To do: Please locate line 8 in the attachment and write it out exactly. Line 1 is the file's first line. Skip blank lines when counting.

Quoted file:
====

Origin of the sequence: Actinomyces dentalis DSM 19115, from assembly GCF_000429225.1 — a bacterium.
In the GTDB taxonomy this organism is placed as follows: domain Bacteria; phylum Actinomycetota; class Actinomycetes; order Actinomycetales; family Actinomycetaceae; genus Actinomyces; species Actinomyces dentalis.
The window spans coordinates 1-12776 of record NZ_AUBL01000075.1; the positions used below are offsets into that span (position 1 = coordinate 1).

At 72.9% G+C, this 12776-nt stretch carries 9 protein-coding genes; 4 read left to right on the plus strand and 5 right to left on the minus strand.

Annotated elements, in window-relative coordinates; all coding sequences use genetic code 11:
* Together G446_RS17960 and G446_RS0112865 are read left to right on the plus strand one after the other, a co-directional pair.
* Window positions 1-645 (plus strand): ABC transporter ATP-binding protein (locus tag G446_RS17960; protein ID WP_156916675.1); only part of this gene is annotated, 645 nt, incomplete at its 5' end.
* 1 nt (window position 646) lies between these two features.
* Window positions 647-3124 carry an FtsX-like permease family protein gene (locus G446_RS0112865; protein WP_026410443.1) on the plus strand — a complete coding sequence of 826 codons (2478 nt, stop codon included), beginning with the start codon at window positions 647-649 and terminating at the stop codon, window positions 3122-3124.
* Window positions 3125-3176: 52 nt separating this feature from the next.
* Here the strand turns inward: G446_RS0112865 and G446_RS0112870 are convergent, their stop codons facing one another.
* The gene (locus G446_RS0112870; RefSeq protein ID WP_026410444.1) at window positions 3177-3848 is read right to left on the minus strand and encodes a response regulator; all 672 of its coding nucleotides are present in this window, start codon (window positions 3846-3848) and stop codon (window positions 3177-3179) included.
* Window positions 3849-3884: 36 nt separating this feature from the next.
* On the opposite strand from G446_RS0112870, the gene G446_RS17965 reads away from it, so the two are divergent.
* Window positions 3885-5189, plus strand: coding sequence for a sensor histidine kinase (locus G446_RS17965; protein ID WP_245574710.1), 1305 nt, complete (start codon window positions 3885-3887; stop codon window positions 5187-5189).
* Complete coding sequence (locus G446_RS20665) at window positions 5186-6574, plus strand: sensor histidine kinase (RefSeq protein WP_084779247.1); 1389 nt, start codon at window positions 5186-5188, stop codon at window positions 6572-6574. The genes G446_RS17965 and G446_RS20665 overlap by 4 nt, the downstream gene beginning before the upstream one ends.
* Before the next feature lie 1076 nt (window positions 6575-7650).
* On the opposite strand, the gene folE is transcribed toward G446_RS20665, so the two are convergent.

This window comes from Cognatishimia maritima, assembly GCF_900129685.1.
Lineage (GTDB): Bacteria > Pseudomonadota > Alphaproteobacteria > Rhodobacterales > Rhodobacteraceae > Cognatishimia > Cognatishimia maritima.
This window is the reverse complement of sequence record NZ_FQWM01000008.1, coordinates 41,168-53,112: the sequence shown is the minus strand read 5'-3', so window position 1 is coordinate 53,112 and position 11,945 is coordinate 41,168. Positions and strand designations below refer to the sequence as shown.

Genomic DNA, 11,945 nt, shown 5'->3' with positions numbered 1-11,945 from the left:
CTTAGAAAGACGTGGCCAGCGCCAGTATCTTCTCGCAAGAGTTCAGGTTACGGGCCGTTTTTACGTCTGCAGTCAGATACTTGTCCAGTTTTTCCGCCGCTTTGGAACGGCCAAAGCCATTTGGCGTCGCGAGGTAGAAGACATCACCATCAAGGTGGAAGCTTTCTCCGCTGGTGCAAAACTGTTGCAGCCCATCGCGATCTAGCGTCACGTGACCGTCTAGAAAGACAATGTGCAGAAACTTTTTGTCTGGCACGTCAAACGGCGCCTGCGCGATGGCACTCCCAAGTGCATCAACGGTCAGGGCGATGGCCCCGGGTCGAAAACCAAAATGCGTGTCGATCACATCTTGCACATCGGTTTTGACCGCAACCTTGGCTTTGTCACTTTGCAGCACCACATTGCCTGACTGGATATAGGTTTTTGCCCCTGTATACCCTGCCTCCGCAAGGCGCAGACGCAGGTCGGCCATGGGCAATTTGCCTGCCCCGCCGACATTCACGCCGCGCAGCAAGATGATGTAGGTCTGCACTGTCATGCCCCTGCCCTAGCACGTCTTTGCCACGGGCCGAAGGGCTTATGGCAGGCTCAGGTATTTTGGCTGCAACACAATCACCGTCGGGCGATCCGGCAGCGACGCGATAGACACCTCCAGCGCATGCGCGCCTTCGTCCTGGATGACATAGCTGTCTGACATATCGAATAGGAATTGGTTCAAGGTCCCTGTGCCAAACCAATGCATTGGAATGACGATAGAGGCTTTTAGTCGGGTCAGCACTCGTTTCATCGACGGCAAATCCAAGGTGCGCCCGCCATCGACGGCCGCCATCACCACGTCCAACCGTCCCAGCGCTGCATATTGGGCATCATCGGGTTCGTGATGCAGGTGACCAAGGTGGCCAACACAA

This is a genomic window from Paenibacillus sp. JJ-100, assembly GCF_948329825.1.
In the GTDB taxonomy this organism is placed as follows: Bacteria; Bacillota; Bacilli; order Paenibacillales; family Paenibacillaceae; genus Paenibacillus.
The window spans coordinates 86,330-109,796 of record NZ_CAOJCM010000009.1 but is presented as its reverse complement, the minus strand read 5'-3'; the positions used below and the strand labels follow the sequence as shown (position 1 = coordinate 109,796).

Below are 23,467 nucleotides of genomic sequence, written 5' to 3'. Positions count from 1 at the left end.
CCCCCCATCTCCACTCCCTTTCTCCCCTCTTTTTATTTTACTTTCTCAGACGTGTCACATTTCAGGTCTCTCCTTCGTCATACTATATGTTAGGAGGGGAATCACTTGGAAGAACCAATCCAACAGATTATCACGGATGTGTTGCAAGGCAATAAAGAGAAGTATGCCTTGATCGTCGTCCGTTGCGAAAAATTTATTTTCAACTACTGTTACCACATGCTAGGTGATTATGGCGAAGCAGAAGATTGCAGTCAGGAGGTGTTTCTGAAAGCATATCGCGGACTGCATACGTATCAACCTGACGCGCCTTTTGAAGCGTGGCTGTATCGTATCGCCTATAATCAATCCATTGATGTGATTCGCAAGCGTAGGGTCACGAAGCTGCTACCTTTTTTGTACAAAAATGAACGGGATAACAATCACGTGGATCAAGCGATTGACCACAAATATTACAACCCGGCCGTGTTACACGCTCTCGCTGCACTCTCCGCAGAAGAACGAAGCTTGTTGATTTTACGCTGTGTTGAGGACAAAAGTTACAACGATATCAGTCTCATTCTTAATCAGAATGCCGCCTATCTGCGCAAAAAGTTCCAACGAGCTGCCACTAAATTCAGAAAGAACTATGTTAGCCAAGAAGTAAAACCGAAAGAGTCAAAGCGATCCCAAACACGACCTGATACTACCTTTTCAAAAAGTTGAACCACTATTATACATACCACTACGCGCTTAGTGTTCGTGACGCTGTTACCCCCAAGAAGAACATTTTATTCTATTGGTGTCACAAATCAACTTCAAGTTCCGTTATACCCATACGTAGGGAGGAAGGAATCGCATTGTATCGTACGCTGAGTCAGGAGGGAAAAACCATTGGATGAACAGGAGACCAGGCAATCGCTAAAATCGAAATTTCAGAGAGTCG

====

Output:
* 1 nt (window position 646) lies between these two features.